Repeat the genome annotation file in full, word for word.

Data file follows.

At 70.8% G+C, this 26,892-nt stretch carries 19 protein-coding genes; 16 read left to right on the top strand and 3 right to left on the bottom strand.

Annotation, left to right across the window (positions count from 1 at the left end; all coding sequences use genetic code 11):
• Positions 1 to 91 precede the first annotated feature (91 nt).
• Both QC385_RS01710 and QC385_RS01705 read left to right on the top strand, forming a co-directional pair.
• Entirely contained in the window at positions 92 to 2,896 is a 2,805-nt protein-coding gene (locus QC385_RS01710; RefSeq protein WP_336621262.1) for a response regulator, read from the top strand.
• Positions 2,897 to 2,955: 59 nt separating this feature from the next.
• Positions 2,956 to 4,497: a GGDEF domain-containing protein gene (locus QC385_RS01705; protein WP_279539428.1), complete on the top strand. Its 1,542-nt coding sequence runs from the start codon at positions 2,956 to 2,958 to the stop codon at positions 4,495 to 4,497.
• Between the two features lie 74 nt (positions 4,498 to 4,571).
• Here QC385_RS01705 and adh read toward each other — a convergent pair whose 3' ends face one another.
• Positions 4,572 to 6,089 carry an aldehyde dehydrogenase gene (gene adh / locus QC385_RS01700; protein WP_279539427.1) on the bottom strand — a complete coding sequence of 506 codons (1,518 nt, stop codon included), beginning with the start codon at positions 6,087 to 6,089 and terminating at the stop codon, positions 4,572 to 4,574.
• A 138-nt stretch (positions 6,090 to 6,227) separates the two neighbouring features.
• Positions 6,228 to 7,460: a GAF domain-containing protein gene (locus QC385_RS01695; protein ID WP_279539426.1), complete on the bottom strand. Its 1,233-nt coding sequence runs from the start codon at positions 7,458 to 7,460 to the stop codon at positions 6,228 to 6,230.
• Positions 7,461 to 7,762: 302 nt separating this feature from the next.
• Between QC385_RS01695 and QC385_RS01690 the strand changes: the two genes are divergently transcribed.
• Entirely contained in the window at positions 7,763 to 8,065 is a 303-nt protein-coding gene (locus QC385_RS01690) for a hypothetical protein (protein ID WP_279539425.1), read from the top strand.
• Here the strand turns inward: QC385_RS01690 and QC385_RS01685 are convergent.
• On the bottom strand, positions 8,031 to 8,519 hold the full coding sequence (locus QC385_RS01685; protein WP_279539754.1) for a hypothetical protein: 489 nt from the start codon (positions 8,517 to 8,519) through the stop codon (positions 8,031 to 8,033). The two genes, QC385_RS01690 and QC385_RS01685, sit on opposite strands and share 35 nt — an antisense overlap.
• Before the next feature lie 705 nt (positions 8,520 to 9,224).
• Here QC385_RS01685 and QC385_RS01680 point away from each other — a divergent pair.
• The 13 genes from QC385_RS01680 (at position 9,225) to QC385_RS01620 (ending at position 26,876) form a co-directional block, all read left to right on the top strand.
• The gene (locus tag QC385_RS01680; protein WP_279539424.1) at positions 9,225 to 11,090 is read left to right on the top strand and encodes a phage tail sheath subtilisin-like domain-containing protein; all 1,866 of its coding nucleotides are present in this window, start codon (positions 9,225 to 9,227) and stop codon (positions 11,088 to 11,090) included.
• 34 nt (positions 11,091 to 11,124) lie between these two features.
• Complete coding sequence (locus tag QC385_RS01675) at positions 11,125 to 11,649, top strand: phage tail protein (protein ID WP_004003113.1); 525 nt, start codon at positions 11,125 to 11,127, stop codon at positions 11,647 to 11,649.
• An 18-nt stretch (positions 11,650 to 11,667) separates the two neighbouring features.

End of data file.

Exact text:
At 70.8% G+C, this 26,892-nt stretch carries 19 protein-coding genes; 16 read left to right on the top strand and 3 right to left on the bottom strand.

Annotation, left to right across the window (positions count from 1 at the left end; all coding sequences use genetic code 11):
• Positions 1 to 91 precede the first annotated feature (91 nt).
• Both QC385_RS01710 and QC385_RS01705 read left to right on the top strand, forming a co-directional pair.
• Entirely contained in the window at positions 92 to 2,896 is a 2,805-nt protein-coding gene (locus QC385_RS01710; RefSeq protein WP_336621262.1) for a response regulator, read from the top strand.
• Positions 2,897 to 2,955: 59 nt separating this feature from the next.
• Positions 2,956 to 4,497: a GGDEF domain-containing protein gene (locus QC385_RS01705; protein WP_279539428.1), complete on the top strand. Its 1,542-nt coding sequence runs from the start codon at positions 2,956 to 2,958 to the stop codon at positions 4,495 to 4,497.
• Between the two features lie 74 nt (positions 4,498 to 4,571).
• Here QC385_RS01705 and adh read toward each other — a convergent pair whose 3' ends face one another.
• Positions 4,572 to 6,089 carry an aldehyde dehydrogenase gene (gene adh / locus QC385_RS01700; protein WP_279539427.1) on the bottom strand — a complete coding sequence of 506 codons (1,518 nt, stop codon included), beginning with the start codon at positions 6,087 to 6,089 and terminating at the stop codon, positions 4,572 to 4,574.
• A 138-nt stretch (positions 6,090 to 6,227) separates the two neighbouring features.
• Positions 6,228 to 7,460: a GAF domain-containing protein gene (locus QC385_RS01695; protein ID WP_279539426.1), complete on the bottom strand. Its 1,233-nt coding sequence runs from the start codon at positions 7,458 to 7,460 to the stop codon at positions 6,228 to 6,230.
• Positions 7,461 to 7,762: 302 nt separating this feature from the next.
• Between QC385_RS01695 and QC385_RS01690 the strand changes: the two genes are divergently transcribed.
• Entirely contained in the window at positions 7,763 to 8,065 is a 303-nt protein-coding gene (locus QC385_RS01690) for a hypothetical protein (protein ID WP_279539425.1), read from the top strand.
• Here the strand turns inward: QC385_RS01690 and QC385_RS01685 are convergent.
• On the bottom strand, positions 8,031 to 8,519 hold the full coding sequence (locus QC385_RS01685; protein WP_279539754.1) for a hypothetical protein: 489 nt from the start codon (positions 8,517 to 8,519) through the stop codon (positions 8,031 to 8,033). The two genes, QC385_RS01690 and QC385_RS01685, sit on opposite strands and share 35 nt — an antisense overlap.
• Before the next feature lie 705 nt (positions 8,520 to 9,224).
• Here QC385_RS01685 and QC385_RS01680 point away from each other — a divergent pair.
• The 13 genes from QC385_RS01680 (at position 9,225) to QC385_RS01620 (ending at position 26,876) form a co-directional block, all read left to right on the top strand.
• The gene (locus tag QC385_RS01680; protein WP_279539424.1) at positions 9,225 to 11,090 is read left to right on the top strand and encodes a phage tail sheath subtilisin-like domain-containing protein; all 1,866 of its coding nucleotides are present in this window, start codon (positions 9,225 to 9,227) and stop codon (positions 11,088 to 11,090) included.
• 34 nt (positions 11,091 to 11,124) lie between these two features.
• Complete coding sequence (locus tag QC385_RS01675) at positions 11,125 to 11,649, top strand: phage tail protein (protein ID WP_004003113.1); 525 nt, start codon at positions 11,125 to 11,127, stop codon at positions 11,647 to 11,649.
• An 18-nt stretch (positions 11,650 to 11,667) separates the two neighbouring features.